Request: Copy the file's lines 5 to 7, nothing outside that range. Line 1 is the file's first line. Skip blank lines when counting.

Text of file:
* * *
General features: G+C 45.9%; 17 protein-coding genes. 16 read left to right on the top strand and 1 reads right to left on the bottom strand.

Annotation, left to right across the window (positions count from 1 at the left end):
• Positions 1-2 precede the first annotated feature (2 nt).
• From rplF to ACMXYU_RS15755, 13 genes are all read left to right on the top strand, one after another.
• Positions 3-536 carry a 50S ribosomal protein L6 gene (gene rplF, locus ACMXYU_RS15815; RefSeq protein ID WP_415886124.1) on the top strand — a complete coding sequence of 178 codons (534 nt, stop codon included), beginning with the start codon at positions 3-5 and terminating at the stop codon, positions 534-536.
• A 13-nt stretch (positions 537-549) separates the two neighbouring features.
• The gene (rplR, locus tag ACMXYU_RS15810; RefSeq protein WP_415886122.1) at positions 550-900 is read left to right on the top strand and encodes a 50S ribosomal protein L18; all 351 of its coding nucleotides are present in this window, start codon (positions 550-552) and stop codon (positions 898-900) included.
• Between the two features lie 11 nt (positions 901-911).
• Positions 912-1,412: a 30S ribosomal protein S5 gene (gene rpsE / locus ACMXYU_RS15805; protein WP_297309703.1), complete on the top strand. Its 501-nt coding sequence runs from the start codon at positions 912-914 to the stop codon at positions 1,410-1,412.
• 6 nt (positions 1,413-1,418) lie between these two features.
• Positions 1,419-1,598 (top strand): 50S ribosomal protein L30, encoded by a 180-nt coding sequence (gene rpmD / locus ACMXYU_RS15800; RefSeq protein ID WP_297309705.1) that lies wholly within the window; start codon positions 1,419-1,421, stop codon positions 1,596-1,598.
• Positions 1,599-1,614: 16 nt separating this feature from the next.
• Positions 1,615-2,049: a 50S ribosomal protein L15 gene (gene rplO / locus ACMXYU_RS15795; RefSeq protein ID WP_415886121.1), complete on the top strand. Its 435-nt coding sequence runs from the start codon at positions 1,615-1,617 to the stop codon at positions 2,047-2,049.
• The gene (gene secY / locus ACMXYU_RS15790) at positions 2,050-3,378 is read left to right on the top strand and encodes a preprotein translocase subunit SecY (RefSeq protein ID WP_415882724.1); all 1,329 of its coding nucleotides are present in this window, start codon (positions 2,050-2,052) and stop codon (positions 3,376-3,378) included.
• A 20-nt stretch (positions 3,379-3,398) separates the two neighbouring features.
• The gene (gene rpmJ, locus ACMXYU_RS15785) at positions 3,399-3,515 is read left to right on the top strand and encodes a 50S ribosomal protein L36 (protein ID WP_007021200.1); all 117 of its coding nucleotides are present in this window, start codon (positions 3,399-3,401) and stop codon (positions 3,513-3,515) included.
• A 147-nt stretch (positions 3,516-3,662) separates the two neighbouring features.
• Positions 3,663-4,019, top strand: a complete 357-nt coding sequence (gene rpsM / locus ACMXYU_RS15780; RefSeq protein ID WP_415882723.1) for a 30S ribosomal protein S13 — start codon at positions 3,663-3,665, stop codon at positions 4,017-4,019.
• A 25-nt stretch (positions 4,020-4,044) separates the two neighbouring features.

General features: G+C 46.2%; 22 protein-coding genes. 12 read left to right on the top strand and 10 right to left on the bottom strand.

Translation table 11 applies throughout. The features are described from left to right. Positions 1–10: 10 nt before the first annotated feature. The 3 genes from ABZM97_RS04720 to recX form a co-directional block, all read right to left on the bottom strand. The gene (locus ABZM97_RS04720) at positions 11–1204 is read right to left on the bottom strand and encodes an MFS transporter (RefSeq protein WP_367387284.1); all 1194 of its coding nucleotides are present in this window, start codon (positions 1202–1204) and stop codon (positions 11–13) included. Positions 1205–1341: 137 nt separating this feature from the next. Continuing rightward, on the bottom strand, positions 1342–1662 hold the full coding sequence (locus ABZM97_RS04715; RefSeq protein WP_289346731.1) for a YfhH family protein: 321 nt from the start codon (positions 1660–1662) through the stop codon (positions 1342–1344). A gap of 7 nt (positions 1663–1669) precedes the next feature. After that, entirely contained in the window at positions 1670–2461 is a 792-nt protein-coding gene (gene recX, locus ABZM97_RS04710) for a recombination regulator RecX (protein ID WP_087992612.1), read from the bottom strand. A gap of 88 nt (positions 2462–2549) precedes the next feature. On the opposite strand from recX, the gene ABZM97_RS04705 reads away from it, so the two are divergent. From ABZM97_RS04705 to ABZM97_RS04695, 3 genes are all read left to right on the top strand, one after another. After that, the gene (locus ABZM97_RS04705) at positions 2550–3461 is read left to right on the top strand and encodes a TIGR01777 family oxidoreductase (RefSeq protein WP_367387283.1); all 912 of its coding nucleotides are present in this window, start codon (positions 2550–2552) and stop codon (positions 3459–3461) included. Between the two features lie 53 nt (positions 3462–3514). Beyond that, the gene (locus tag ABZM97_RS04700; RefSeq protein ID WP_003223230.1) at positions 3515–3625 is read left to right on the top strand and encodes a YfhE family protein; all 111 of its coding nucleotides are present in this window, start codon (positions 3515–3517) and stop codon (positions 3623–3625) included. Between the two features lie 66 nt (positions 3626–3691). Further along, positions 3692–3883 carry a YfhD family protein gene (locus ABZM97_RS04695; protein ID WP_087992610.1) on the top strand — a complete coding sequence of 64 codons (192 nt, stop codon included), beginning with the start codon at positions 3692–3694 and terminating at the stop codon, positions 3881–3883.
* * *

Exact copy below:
• Positions 3-536 carry a 50S ribosomal protein L6 gene (gene rplF, locus ACMXYU_RS15815; RefSeq protein ID WP_415886124.1) on the top strand — a complete coding sequence of 178 codons (534 nt, stop codon included), beginning with the start codon at positions 3-5 and terminating at the stop codon, positions 534-536.
• A 13-nt stretch (positions 537-549) separates the two neighbouring features.
• The gene (rplR, locus tag ACMXYU_RS15810; RefSeq protein WP_415886122.1) at positions 550-900 is read left to right on the top strand and encodes a 50S ribosomal protein L18; all 351 of its coding nucleotides are present in this window, start codon (positions 550-552) and stop codon (positions 898-900) included.